— liver

 

— lung

 

— para-aortic nodes

 

EUS

T stage Local nodal involvement

Distant metastases Tracheo-bronchial invasion

 

Tumour stenosis limits use in advanced disease

PET

Distant metastases Regional nodes Response to treatment

T stage and local invasion Local nodes

Most patients present with advanced disease, therefore the standard staging algorithm will often be an initial CT. In those patients considered suitable for resection EUS is then performed for accurate local staging and FDG PET should be used if the previous studies suggest locally resectable disease, to exclude distant metastases undetected by CT.

Notes

Authors’ Affiliations

(1)
Department of Radiology, Guy’s Hospital, Guy’s and St Thomas’ Trust

References

  1. Devesa, SS, Blot, WJ, Fraumeni, JFJ. Changing patterns in the incidence of esophageal and gastric carcinoma in the United States. Cancer 1998; 83: 2049–53.View ArticlePubMedGoogle Scholar
  2. Quint, LE, Hepburn, LM, Francis, IR, Whyte, RI, Orringer, M. Incidence and distribution of distant metastases from newly diagnosed esophageal carcinoma. Cancer 1995; 76: 1120–5.View ArticlePubMedGoogle Scholar
  3. Vickers, J. Role of endoscopic ultrasound in the preoperative assessment of patients with oesophageal cancer. Ann R Coll Surg Eng 1998; 80: 233–9.Google Scholar
  4. Saunders, HS, Wolfman, NT, Ott, DJ. Esophageal cancer. Radiological staging. Radiol Clin North Am 1997; 35: 281–4.PubMedGoogle Scholar
  5. Rosch, T. Endosonographic staging of oesophageal cancer; a review of the literature results. Gastrointest Endosc Clin N Am 1995; 5: 537–47.PubMedGoogle Scholar
  6. Flamen, P, Lerut, A, Van Cutsem, E et al. Utility of positron emission tomography for the staging of patients with potentially operable esophageal carcinoma. J Clin Oncol 2000; 18: 3202–10.PubMedGoogle Scholar
  7. Dancygier, H, Classen, M. Endoscopic ultrasonography in esophageal diseases. Gastrointest Endosc 1989; 35: 220–5.View ArticlePubMedGoogle Scholar
  8. Quint, LE, Glazer, GM, Orringer, MB, Gross, BH. Esophageal carcinoma: CT findings. Radiology 1985; 155: 171–5.View ArticlePubMedGoogle Scholar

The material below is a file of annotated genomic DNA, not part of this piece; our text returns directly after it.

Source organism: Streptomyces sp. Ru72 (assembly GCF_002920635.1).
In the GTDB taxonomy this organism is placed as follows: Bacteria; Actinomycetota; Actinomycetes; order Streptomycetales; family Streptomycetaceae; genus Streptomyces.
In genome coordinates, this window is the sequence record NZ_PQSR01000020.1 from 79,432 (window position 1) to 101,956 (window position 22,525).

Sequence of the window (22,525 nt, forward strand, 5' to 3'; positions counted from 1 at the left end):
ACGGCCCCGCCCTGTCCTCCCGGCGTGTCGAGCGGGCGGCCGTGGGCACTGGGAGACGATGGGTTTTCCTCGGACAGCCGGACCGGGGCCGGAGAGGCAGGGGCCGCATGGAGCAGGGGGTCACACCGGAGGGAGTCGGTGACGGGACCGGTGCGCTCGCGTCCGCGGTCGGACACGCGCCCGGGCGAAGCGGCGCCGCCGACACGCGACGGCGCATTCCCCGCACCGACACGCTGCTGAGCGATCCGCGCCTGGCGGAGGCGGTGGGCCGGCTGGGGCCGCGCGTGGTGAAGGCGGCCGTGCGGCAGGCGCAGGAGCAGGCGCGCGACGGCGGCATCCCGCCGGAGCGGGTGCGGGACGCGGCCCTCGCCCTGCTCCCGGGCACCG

9. Takashima, S, Takeuchi, N, Shiozak, H et al. Carcinoma of the esophagus: CT vs. MR Imaging in determining resectability. Am J Roentgenol 1991; 156: 297–302.View ArticleGoogle Scholar
  10. Cook, GJR, Maisey, MN. The current status of clinical PET imaging. Clin Radiol 1996; 51: 603–13.View ArticlePubMedGoogle Scholar
  11. Catalano, MF, Sivak, MV Jr, Rice, T, Gragg, LA, Van Dam, J. Endosonographic features predictive of lymph node metastasis. Gastrointest Endosc 1994; 40: 442–6.View ArticlePubMedGoogle Scholar
  12. Sugimachi, K, Ohno, S, Fujishima, H et al. Endosocopic ultrasonographic detection of carcinomatous invasion and of lymph nodes in the thoracic esophagus. Surgery 1990; 107: 366–71.PubMedGoogle Scholar
  13. Chandawarkar, RY, Kakegawa, T, Fujita, H, Yamana, H, Toh, Y, Fujitoh, H. Endosonography for preoperative staging of specific nodal groups associated with esophageal cancer. World J Surg 1996; 20: 700–2.View ArticlePubMedGoogle Scholar
  14. Wiersema, MJ, Vilmann, P, Giovannini, M et al. Endosonography-guided fineneedle aspiration biopsy: diagnostic accuracy and complication assessment. Gastrenterology 1997; 112: 1087–95.View ArticleGoogle Scholar
  15. Okuda, I, Kokubo, T, Udagawa, H et al. Mediastinal lymph node metastasis from oesophagweal carcinoma: CT assessment with pathological correlation. Nippon Acta Radiologica 1997; 57: 391–4.Google Scholar
  16. Consigliere, D, Chua, CIL, Hui, F, Yu, CS, Low, CH. Computed tomography for oesophageal cancer: its value to the surgeon. J R Coll Surg Edinb 1992; 37: 113–7.PubMedGoogle Scholar
  17. Fukuya, T, Honda, H, Hayashi, T et al. Lymph-node metastases: efficiency for detection with helical CT in patients with gastric cancer. Radiology 1995; 197: 705–11.View ArticlePubMedGoogle Scholar
  18. Hollett, MD, Jeffrey, RB Jr, Nino-Murcia, M, Jorgensen, MJ, Harris, DP. Dual-phase helical CT of the liver: value of arterial phase scans in the detection of small (< or = 1.5 cm) malignant hepatic neoplasms. Am J Roentgenol 1995; 164: 879–84.View ArticleGoogle Scholar
  19. Jones, EC, Chezmar, J, Nelson, RC, Bernardino, ME. The frequency and significance of small (< 15 mm) hepatic lesions detected by CT. Am J Roentgenol 1992; 158: 535–9.View ArticleGoogle Scholar
  20. Remy-Jardin, M, Remy, J, Giraud, F. Pulmonary nodules: detection with thich-section spiral CT versus conventional CT. Radiology 1993; 187: 513–20.View ArticlePubMedGoogle Scholar
  21. Van Overhagen, H, Lameris, JS, Berger, MY et al. Improved assessment of supraclavicular and abdominal metastases in oesophageal and gastro-oesophageal junction carcinoma with the combination of ultrasound and computed tomography. Br J Radiol 1993; 66: 203–8.View ArticlePubMedGoogle Scholar
  22. Luketich, JD, Friedman, DM, Weigel, TL etal. Evaluation of distant metastases in esophageal cancer: 100 consecutive positron emission tomography scans. Ann Thoracic Surg 1999; 68: 1133–7.View ArticleGoogle Scholar
  23. Botet, J, Lightdale, C, Zauber, A, Gerdes, H, Urmacher, C, Brennan, M. Preoperative staging of esophageal cancer: comparison of endoscopic US and dynamic CT. Radiology 1991; 181: 419–25.View ArticlePubMedGoogle Scholar

Copyright

© International Cancer Imaging Society 2002